Speech at a Martin Luther King Day Gathering in Washington DC, 1991
Edited on Martin Luther King Day 2010
Today we gather here to celebrate Martin Luther King Day.
We celebrate an enchanted life of celebration, a life that inspires generations and generations to come.
We celebrate an everlasting spirit of enlightening, a spirit that transcends the fear within in commanding respect and longing equal rights.
We celebrate a mighty power in a human being, a power not derived from wealth or privilege, not from Royal heritage or government post, not even from a public election. A power emerges from the conviction and dedication to the unconditional love for the human race. A power that is deeply rooted in each and everyone of us that when it is finally being ignited there is no mountain of injustice that can not be flattened and removed.
We are here to let you know, Dr. King, that your Dream is being carried on not just in the hills of Georgia and the state of Mississippi but everywhere in this world; that your call to Let Freedom Ring is not just echoed in the hilltops of New Hampshire, the mountains of New York, the Alleghenies of Pennsylvania, the Rockies of Colorado, and the slopes of California, but is being responded in chorus in the mountains of Himalayan, in the valleys of Danube, along the shore of the pacific ocean, and in the heart of the Los Llanos plains.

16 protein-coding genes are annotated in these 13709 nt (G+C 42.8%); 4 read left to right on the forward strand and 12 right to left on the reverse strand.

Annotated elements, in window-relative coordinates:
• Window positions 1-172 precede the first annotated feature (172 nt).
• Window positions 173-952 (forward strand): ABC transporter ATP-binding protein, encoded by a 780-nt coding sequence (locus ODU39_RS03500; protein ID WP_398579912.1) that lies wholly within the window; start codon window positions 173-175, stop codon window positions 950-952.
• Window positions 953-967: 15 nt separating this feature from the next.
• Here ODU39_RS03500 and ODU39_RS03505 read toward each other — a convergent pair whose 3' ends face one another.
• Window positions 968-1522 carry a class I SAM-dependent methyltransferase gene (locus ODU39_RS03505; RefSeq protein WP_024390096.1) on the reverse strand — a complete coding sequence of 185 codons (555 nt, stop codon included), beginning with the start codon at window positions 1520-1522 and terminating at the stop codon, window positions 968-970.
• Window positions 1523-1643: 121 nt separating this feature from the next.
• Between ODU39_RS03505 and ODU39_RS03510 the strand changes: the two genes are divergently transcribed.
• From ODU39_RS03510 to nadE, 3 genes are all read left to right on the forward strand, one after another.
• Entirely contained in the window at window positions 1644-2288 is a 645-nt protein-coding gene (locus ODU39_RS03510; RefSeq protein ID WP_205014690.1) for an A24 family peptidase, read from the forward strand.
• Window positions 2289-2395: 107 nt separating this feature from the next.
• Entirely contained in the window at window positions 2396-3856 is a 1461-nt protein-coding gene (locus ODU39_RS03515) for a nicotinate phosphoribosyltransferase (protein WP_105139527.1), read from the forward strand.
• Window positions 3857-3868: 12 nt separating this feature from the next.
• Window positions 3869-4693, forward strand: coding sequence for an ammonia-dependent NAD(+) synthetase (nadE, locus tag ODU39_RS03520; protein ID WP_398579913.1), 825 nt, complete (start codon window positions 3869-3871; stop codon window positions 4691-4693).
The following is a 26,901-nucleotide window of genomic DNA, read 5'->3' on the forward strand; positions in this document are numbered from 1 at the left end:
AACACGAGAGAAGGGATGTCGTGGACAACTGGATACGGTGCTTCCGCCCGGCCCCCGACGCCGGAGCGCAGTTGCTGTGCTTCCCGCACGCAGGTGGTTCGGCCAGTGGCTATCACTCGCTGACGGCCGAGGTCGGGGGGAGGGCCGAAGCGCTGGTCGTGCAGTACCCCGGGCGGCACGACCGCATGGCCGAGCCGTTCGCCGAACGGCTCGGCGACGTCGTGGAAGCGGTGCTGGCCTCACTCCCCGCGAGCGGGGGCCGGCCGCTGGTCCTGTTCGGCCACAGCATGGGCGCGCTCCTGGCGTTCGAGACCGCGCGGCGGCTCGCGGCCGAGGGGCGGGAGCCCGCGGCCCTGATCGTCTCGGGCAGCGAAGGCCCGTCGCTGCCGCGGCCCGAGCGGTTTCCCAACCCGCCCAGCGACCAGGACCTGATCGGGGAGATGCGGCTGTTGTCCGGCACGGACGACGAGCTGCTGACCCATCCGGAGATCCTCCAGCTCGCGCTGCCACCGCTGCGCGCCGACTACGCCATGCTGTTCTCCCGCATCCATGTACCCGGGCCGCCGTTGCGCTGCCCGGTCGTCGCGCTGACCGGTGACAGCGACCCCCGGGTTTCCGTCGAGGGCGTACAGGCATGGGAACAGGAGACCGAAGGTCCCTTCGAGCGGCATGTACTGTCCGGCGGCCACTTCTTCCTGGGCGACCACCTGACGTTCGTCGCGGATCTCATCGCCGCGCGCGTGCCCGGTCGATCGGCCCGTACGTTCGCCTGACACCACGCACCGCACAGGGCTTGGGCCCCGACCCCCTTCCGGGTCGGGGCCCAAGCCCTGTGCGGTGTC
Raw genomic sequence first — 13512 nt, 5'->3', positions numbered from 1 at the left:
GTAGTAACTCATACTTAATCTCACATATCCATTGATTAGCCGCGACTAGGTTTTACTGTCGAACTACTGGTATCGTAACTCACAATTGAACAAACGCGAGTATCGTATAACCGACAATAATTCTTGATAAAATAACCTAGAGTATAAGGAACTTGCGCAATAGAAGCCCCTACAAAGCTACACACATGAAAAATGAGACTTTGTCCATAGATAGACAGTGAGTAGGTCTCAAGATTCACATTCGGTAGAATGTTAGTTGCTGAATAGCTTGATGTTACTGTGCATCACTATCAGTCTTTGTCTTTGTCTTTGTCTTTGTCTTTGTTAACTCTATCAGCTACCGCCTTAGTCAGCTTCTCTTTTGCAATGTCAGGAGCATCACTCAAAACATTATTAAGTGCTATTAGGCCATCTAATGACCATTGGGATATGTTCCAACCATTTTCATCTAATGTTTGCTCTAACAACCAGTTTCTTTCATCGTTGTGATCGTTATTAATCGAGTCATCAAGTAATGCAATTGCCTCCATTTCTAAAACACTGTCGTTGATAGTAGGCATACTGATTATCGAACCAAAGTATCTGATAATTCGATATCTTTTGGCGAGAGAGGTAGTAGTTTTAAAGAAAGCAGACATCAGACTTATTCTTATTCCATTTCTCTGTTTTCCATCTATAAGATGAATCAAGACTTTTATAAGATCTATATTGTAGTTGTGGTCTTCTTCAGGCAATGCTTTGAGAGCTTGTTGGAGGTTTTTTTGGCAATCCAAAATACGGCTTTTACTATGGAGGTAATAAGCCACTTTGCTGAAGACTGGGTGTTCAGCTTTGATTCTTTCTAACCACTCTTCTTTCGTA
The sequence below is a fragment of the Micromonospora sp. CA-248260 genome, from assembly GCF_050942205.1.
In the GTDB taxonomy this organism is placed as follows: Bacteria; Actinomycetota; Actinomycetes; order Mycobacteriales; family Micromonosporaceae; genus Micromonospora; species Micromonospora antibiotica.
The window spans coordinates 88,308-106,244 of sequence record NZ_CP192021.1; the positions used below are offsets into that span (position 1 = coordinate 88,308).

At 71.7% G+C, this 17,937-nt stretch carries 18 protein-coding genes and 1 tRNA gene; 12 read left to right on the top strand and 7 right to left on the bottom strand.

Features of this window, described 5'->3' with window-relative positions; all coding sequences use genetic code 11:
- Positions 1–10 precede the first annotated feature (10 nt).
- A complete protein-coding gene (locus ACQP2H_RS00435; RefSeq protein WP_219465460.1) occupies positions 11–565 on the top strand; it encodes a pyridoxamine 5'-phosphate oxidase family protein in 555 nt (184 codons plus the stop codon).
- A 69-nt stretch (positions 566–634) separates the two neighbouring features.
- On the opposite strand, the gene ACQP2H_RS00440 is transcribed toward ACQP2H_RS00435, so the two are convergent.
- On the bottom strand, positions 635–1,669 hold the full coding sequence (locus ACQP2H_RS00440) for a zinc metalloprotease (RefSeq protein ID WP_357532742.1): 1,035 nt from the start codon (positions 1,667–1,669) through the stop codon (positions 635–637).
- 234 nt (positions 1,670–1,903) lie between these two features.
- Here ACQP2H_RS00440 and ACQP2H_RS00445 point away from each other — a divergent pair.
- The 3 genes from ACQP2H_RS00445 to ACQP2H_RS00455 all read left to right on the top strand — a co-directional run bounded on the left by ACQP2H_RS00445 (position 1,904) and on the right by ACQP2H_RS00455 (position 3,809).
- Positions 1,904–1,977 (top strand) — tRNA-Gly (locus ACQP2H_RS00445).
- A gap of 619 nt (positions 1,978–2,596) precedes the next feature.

People, people are rising up in pride and dignity. People are saying No to tyranny and reign of terror. But, the ultimate victory for the peace-loving humanity is far from being claimed. In those states of totalitarian, laws are used to defend dictatorships instead of protect the people; peaceful calls for harmony are being suppressed with brutality instead of being cherished; human rights champions are being imprisoned instead of being praised. Even in this great nation of George Washington, Thomas Jefferson, Abraham Lincoln, and you, Dr. Martin Luther King, too often democracy is comprised to special interests, too often the so-called ideology overshadows the commitment to put the people first.
These words of Dr. King that “I am not unmindful that some of you have come here out of great trials and tribulations. Some of you have come fresh from narrow jail cells. And some of you have come from areas where your quest — quest for freedom left you battered by the storms of persecution and staggered by the winds of police brutality” describe well for our gathering today, in the context of the global family of humanity. We must “hold these truths to be self-evident, that all men are created equal.”
When we pay tribute to Dr. Martin Luther King on this special day, the best gift we can present to him is to remind ourselves about his dream, to continue his cause each and every day until there is no one in this world finds himself an exile in his own land.
We have a dream: let freedom ring from every corner in this world!